Robert came to me in May 2019, some three months after his ex-wife, Tawny had relocated to Michigan with their two minor children based on a job promotion. The two of them had discussed the relocation before the fact, but they had done nothing formal to modify the divorce orders.
Robert loves his children and spends as much time with them as he could when they all lived in Georgia. But with his heavy work schedule and because he believed Tawny was a good mother, he was willing to allow them to relocate to Michigan without objection, so long as he was able to regularly communicate with the children by telephone and that he would have a lot of time with them in the summers and other longer vacation periods from school, which Tawny ostensibly was in agreement with.
However, within a couple of weeks after the relocation, Robert was unable to reach the children or Tawny on the telephone. This persisted for weeks. The week the kids were to come to be with their father in Georgia when school was released for the summer came and went, without him being able to see the children.
Within a week of hiring me, we had filed the Modification action and had her served with the petition. The petition was aggressive and sought various remedies, from simply a modified visitation schedule to a change in physical custody. To Tawny’s credit, she retained experienced counsel and her lawyer reached out to me soon after she was served.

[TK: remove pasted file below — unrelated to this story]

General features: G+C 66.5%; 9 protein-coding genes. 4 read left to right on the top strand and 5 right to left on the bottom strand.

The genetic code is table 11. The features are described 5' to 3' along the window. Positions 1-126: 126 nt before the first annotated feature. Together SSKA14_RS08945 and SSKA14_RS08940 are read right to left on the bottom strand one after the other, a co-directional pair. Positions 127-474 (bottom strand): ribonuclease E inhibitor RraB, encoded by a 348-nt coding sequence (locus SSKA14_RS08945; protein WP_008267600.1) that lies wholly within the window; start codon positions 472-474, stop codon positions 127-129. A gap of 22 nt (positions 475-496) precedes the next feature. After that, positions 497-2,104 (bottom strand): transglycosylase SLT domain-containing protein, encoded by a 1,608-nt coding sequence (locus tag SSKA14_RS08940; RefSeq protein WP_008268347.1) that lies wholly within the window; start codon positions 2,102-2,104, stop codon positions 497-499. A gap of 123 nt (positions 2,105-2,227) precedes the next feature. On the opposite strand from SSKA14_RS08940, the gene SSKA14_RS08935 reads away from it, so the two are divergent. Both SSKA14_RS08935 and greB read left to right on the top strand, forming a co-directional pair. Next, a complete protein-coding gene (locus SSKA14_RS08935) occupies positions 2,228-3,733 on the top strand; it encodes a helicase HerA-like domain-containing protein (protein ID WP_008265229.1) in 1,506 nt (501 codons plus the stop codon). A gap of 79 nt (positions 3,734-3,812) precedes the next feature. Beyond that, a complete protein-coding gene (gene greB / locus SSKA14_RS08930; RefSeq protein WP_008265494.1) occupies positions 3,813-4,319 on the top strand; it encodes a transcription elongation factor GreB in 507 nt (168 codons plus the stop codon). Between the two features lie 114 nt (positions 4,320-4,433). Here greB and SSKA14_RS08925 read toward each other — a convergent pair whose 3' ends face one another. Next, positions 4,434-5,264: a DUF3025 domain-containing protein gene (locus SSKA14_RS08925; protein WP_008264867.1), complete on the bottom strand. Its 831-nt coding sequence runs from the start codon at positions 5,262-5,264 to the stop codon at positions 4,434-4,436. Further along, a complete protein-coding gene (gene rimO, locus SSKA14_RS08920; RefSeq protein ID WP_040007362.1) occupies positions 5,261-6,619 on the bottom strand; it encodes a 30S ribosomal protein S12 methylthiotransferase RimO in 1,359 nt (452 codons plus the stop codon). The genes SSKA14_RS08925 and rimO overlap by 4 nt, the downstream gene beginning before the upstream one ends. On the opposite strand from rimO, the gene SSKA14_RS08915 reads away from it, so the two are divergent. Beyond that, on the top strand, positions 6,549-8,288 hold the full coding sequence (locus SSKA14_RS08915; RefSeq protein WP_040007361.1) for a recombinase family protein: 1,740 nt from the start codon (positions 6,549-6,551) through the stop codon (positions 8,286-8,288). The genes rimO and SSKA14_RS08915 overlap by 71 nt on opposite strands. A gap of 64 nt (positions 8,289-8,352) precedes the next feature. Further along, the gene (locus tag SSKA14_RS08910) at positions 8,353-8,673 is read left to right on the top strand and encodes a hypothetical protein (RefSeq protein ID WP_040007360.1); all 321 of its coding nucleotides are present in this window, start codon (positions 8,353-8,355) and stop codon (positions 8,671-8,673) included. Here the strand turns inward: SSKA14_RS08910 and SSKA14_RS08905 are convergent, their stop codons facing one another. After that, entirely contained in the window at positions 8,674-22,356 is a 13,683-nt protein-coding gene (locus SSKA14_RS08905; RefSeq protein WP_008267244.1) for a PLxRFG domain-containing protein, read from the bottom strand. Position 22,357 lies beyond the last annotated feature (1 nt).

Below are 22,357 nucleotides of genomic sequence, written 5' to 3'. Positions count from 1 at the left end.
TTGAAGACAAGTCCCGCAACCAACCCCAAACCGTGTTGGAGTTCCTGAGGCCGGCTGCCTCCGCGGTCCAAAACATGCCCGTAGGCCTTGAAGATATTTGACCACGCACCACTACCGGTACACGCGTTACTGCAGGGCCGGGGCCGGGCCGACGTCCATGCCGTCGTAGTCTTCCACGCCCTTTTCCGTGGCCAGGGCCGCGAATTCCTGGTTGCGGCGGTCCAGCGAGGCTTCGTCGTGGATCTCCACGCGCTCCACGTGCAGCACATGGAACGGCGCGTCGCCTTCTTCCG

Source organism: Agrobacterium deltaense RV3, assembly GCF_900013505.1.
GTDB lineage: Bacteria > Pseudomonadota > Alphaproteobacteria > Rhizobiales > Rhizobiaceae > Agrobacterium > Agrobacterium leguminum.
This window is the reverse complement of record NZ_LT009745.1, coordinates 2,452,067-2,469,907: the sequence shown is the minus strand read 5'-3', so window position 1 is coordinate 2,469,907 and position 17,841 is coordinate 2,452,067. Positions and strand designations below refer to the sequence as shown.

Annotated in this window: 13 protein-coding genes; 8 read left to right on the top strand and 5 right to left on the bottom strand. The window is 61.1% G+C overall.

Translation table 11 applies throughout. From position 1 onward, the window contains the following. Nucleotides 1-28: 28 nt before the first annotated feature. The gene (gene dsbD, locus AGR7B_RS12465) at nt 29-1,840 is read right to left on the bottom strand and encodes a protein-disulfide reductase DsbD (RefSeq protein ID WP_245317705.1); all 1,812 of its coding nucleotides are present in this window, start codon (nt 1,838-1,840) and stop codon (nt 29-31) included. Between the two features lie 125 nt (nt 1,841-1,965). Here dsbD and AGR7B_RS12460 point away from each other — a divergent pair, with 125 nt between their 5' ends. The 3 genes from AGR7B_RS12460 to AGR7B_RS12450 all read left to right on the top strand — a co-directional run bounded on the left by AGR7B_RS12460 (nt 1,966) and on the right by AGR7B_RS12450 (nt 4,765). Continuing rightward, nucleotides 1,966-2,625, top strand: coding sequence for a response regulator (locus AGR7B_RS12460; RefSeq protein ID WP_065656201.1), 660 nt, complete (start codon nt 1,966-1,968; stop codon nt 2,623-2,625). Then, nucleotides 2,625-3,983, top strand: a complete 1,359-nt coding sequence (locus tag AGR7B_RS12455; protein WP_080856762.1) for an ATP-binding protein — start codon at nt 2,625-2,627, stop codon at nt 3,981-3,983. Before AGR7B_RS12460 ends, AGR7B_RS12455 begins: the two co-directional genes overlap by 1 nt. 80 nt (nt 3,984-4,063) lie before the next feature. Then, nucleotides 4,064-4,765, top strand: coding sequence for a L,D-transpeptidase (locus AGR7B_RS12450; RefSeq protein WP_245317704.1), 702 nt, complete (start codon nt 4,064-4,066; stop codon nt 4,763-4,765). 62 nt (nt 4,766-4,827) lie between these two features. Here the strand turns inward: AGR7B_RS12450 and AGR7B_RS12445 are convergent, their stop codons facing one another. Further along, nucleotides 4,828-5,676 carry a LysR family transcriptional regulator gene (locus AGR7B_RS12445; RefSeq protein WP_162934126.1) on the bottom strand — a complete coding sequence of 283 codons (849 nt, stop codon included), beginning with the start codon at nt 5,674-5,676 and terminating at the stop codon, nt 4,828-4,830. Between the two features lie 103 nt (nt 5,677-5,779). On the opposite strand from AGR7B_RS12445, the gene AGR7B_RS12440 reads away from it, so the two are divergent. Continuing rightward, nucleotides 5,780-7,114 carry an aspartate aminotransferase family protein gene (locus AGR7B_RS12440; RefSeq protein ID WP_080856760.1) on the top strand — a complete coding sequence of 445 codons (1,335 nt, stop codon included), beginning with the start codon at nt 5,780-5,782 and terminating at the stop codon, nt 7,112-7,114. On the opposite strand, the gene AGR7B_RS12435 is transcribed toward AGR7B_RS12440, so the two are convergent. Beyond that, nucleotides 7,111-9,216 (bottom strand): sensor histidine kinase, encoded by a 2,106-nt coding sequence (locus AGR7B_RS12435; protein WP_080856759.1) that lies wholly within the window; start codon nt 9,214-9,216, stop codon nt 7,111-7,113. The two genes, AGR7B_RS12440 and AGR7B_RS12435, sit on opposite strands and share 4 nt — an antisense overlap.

Because Robert recognized that he could not be the full-time care giver for the two children, and because he still believed Tawny was a good mother, from the beginning he told me that he did not seriously intend on fighting for primary physical custody. Without much ado, we were able to resolve the case with a modified order that gave Robert up to seven weeks in the summer, every spring break, and alternating halves of Christmas break, and the option for one weekend a month in Michigan, and with regular telephone contact. I also secured for Robert a substantial downward modification of his child support obligation based on the expenses associated with the exercise of his visitation rights over long distance, and Tawny agreed to pay 50% of Robert’s attorney’s fees. Robert’s total cost in this case was $2,400.00.